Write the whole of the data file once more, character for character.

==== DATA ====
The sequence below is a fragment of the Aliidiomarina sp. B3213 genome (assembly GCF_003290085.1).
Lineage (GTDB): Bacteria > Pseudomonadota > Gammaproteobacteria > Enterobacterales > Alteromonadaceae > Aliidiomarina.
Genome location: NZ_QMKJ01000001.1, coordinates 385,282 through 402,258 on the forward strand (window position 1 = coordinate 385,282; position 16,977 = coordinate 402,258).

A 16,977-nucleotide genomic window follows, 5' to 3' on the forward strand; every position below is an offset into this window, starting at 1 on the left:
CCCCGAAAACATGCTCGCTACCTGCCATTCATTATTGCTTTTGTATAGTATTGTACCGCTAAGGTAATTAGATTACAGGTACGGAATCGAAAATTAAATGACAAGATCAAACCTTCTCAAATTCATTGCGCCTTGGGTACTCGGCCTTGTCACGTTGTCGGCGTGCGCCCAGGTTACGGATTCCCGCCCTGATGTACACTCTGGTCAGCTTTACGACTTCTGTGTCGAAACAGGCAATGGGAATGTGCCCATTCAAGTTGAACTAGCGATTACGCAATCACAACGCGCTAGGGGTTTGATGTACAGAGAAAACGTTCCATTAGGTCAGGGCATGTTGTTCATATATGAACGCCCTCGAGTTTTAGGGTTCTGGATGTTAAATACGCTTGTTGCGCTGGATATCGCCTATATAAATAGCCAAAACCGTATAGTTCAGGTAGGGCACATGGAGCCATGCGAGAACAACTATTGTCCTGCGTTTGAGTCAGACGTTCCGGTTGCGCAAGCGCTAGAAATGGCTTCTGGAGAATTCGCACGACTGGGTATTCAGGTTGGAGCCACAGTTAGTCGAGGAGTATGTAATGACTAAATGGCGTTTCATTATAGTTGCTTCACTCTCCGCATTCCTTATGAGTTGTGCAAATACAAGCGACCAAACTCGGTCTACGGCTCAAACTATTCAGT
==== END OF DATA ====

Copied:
The sequence below is a fragment of the Aliidiomarina sp. B3213 genome (assembly GCF_003290085.1).
Lineage (GTDB): Bacteria > Pseudomonadota > Gammaproteobacteria > Enterobacterales > Alteromonadaceae > Aliidiomarina.
Genome location: NZ_QMKJ01000001.1, coordinates 385,282 through 402,258 on the forward strand (window position 1 = coordinate 385,282; position 16,977 = coordinate 402,258).

A 16,977-nucleotide genomic window follows, 5' to 3' on the forward strand; every position below is an offset into this window, starting at 1 on the left:
CCCCGAAAACATGCTCGCTACCTGCCATTCATTATTGCTTTTGTATAGTATTGTACCGCTAAGGTAATTAGATTACAGGTACGGAATCGAAAATTAAATGACAAGATCAAACCTTCTCAAATTCATTGCGCCTTGGGTACTCGGCCTTGTCACGTTGTCGGCGTGCGCCCAGGTTACGGATTCCCGCCCTGATGTACACTCTGGTCAGCTTTACGACTTCTGTGTCGAAACAGGCAATGGGAATGTGCCCATTCAAGTTGAACTAGCGATTACGCAATCACAACGCGCTAGGGGTTTGATGTACAGAGAAAACGTTCCATTAGGTCAGGGCATGTTGTTCATATATGAACGCCCTCGAGTTTTAGGGTTCTGGATGTTAAATACGCTTGTTGCGCTGGATATCGCCTATATAAATAGCCAAAACCGTATAGTTCAGGTAGGGCACATGGAGCCATGCGAGAACAACTATTGTCCTGCGTTTGAGTCAGACGTTCCGGTTGCGCAAGCGCTAGAAATGGCTTCTGGAGAATTCGCACGACTGGGTATTCAGGTTGGAGCCACAGTTAGTCGAGGAGTATGTAATGACTAAATGGCGTTTCATTATAGTTGCTTCACTCTCCGCATTCCTTATGAGTTGTGCAAATACAAGCGACCAAACTCGGTCTACGGCTCAAACTATTCAGT